I would get as high a power as possible. At least 40x but 60x is better.

    Search some of the forums and see what folks are using. Check the competition shooting threads.

    Regardless of the scope you use, there are some cercumstances that make seeing bullet holes difficult.

    Small caliber holes on black targets can be difficult to see.

    Sometimes if you cut the target backer out behind the black makes the holes easy to see. Just have the thickness of the target paper to look through.

    A light back stop behind the target helps as well particularly if the target backer is cut out.

    There are Shoot-n-See target pasters that can be used to extend the life of a target at a price less than the original target. I do not think you will find Shoot-n-See style targets in the same price range as paper.

    Hope this helps.
  9. Geno

    Geno Well-Known Member

    In my experience, I have found the most critical variable is to have the scope properly tuned for your eyes, especially the ocular lens. Being able to see one's hits at distance is one reason I prefer to shoot steel targets (AR500), painted white. Seeing the hits is easy. On paper targets, I seldom set my Nightforce 12-42X56 past 12X. Even at 12X, I have no difficulty seeing my hits at 300 yards. I can say the same for my Leupold 3.5-10X, set at 10X.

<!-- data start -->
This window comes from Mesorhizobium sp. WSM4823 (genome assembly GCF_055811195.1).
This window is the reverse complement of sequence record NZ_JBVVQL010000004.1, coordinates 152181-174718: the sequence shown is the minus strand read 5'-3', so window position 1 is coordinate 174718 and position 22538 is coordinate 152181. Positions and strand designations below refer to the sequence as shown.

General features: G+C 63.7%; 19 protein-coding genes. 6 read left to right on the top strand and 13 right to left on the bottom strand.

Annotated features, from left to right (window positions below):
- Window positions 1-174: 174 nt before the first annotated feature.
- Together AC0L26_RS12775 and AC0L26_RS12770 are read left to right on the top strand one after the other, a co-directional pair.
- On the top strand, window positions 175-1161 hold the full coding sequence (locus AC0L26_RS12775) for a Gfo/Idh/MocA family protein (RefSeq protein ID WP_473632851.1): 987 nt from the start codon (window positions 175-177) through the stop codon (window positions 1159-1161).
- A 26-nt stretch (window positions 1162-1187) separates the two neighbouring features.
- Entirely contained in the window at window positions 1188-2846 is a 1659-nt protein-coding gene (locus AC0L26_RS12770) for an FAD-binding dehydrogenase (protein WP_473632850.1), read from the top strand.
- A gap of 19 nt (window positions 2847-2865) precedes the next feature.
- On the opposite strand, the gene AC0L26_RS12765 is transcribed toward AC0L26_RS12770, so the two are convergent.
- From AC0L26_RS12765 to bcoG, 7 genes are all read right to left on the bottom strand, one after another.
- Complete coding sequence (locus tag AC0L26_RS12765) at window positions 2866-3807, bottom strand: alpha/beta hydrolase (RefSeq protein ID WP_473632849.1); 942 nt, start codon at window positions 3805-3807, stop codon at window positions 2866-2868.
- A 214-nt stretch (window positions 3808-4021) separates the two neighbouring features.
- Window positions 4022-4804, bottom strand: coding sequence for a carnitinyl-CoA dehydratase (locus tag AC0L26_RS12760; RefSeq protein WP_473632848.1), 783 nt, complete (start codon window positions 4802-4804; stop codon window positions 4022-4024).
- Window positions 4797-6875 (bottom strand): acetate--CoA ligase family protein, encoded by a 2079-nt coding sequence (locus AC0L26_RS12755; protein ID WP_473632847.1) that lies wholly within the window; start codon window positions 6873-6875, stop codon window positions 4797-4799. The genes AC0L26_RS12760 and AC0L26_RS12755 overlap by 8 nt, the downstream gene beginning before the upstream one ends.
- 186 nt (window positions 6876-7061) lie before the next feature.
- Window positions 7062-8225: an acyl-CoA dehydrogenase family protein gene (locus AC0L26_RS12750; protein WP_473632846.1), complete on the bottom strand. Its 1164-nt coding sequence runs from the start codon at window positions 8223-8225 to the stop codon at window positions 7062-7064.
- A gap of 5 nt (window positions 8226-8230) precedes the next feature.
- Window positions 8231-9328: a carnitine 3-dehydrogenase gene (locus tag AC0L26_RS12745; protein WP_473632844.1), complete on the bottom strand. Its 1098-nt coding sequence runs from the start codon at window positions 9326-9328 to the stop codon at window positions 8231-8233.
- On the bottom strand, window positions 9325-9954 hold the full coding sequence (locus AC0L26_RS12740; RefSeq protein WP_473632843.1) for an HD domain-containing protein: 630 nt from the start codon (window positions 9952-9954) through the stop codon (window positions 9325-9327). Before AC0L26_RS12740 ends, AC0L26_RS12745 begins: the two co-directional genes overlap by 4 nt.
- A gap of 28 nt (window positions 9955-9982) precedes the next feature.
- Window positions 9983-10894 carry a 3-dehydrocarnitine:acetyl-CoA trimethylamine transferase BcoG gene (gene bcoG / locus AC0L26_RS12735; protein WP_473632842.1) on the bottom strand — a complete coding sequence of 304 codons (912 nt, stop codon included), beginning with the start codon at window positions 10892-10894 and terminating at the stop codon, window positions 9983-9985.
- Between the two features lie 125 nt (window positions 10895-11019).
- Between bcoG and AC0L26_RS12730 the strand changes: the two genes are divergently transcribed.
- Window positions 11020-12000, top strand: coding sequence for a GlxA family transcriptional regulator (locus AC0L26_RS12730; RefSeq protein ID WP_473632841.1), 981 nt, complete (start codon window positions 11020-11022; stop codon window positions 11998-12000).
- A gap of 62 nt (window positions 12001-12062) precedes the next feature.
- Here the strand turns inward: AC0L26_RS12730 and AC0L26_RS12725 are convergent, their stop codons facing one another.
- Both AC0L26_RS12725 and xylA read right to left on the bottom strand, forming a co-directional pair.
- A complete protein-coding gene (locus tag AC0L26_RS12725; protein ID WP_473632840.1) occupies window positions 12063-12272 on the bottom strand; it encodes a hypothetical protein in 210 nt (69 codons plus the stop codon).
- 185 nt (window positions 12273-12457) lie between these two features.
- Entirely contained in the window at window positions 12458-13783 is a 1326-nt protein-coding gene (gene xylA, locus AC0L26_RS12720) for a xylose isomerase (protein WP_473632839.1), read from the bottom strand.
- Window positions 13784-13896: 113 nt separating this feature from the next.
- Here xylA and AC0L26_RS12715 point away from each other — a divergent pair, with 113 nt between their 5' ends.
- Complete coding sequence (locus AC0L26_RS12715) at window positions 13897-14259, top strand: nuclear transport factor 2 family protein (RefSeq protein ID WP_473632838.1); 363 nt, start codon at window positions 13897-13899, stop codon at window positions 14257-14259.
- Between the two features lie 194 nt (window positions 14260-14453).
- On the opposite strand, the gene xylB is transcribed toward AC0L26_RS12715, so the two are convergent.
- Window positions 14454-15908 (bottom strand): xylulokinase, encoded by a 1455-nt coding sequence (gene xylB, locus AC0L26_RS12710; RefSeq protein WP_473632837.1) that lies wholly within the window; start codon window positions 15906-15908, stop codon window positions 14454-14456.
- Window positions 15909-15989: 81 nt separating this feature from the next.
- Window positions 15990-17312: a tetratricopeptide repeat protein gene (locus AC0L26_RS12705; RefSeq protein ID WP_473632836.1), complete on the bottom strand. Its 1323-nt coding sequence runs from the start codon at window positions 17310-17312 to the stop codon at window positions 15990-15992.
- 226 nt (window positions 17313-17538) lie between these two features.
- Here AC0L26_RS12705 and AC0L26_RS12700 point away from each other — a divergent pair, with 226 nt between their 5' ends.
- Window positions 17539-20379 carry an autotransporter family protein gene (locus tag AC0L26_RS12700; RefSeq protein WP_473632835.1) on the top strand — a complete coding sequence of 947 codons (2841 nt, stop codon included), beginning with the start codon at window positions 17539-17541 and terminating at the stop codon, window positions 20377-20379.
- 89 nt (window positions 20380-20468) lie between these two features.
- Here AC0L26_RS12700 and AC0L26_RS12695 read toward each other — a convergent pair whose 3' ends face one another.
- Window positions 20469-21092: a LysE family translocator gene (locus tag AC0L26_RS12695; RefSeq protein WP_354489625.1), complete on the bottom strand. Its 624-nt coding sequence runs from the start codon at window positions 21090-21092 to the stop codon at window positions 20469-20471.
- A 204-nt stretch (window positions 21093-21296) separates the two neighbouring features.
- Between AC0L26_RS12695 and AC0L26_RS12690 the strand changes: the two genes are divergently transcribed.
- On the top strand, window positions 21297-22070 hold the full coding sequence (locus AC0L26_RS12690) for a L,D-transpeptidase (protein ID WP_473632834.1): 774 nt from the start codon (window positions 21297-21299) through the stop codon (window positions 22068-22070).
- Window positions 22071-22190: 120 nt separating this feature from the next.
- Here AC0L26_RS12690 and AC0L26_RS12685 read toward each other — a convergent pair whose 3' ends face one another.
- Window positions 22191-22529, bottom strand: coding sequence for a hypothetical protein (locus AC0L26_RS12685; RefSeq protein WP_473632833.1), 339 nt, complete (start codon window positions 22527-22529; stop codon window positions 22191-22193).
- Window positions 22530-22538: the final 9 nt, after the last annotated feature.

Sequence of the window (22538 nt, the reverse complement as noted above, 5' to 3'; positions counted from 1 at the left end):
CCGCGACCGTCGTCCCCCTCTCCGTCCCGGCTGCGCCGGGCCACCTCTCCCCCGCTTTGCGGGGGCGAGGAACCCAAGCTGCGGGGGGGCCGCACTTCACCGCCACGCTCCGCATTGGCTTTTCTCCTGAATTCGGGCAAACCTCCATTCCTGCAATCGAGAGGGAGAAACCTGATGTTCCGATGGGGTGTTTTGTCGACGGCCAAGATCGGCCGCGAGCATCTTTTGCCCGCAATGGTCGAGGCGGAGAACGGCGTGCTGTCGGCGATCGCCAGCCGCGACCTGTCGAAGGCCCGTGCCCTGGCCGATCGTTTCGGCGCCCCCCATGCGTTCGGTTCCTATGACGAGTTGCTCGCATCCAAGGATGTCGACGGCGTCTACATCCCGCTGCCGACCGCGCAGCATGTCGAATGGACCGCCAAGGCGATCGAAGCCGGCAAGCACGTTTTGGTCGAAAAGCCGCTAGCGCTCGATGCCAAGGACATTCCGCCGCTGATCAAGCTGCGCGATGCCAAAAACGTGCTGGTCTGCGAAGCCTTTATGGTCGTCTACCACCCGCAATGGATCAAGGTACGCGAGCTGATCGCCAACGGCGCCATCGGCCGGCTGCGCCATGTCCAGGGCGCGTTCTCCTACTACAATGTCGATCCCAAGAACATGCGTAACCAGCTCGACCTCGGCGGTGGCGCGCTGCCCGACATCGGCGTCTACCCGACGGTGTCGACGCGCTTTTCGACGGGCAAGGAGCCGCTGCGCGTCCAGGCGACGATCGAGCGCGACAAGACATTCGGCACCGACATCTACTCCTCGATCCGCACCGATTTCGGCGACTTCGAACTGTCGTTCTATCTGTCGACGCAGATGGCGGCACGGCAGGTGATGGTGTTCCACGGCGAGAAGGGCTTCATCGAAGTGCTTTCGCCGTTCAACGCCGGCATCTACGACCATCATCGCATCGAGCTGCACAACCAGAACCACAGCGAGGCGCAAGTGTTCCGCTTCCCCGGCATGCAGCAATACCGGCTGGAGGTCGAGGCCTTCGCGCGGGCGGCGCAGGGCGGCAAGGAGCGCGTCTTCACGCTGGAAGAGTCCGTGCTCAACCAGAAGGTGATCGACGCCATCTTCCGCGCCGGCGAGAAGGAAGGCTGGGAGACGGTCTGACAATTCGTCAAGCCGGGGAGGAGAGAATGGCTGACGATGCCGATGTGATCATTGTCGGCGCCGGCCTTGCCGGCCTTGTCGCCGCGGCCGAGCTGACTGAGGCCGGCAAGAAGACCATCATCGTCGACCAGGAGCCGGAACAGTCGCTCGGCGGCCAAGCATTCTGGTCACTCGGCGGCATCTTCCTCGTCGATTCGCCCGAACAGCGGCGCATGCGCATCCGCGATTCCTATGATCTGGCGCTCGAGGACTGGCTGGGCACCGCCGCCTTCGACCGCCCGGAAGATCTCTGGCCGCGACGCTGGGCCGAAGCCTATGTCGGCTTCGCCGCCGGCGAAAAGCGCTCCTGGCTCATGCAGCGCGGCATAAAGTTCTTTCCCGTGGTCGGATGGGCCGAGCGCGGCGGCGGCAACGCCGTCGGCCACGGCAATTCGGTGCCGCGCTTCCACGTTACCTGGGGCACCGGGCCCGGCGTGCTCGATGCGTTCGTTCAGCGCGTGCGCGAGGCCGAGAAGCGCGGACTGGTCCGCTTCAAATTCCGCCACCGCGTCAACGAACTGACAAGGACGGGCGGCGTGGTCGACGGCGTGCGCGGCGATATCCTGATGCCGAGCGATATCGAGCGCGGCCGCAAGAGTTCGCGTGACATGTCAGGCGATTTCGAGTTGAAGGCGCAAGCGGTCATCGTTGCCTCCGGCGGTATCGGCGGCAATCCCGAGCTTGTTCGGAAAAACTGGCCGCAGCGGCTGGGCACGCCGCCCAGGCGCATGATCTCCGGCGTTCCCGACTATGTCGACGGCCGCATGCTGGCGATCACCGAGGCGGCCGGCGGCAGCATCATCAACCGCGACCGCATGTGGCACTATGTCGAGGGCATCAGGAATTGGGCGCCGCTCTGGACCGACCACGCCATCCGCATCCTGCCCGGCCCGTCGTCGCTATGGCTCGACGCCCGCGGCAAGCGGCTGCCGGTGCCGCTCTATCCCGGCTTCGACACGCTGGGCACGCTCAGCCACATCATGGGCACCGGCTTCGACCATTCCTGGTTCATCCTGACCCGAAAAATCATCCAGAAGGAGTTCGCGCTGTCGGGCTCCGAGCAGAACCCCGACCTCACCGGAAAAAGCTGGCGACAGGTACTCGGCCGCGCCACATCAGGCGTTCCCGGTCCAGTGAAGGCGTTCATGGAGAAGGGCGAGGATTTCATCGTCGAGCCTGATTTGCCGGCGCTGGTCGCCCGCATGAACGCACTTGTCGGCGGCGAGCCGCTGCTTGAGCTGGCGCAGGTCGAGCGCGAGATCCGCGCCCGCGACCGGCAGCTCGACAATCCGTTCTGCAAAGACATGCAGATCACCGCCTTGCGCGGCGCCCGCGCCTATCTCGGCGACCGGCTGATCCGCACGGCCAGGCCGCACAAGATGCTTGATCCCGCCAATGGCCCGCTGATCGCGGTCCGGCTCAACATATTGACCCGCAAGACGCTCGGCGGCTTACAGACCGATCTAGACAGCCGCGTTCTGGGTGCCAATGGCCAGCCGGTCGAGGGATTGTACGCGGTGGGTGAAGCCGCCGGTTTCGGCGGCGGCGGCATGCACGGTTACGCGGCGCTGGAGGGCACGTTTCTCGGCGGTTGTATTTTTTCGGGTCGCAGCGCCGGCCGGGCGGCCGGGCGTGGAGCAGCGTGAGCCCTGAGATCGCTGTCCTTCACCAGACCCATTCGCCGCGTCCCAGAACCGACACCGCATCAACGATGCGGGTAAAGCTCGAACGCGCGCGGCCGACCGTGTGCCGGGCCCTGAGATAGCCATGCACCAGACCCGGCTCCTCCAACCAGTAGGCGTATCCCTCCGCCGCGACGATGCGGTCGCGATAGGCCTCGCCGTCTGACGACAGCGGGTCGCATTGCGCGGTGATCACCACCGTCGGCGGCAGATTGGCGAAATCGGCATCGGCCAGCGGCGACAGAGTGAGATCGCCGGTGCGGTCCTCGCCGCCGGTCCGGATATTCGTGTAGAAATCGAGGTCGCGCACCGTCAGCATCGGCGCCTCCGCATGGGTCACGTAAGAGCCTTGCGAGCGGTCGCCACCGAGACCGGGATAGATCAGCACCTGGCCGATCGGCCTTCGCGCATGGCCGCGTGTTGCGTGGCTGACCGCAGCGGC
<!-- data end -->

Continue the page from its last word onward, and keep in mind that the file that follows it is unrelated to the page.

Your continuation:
10. DJW

    DJW Well-Known Member

    I have a 20X from Champion's Choice and can see my .223 holes out to 300 easily. The trick mentioned above about cutting out the backer and using a light colored plastic bag behind the target really helps.
  11. fpgt72

    fpgt72 Well-Known Member

    I had a VERY nice Swarovski spotting scope and you could see 22 holes like they were held at arms length. That scope cost more then the car I bought for my son....something screwed up there, but that is the one he wanted.....anyway, we started using some more inexpensive scopes and have found them to be very nice....started playing with a bushnell scope we picked up for under $100....works darn good....point is you don't have to mortgage the house to see where you are putting holes in paper at 100.
  12. Mohave-Tec

    Mohave-Tec Well-Known Member

  13. boricua9mm

    boricua9mm Well-Known Member

    Clarity > Magnification. Lots of people don't understand this, as evidenced by the amount of 24x Barskas mounted on so many people's bolt guns.

    At 100 yards I use a $40 set of 10x Alpen binoculars. The optics are clear enough that I can see .22 cal holes at 100 yards easily. The trick is to set them on something stable when viewing.
  14. 777funk

    777funk Well-Known Member

    I have found that cheap glass doesn't always mean bad clarity and sometimes it's nice to have high magnification.

    I have a Bushnell Elite 4200 in 2-10x40 and it's VERY hard to see .22 or .270 hits at 100 yards on a white paper backed with cardboard. With my Centerpoint 4-16x40 I can adjust the objective for 100 yards and see them (not easily but if they're in the right place on the paper I can see them). I didn't like the CP scope initially because at 16x at 10 yards (do a lot of pellet shooting) it was fairly fuzzy. I realized at 100 yards 16x is clear as can be. It's probably close to the Bushnell Elite on max power at long range under good light conditions. The elite is also fuzzy at 10x on 10 yard targets by the way and actually worse than the CP since it doesn't have an AO.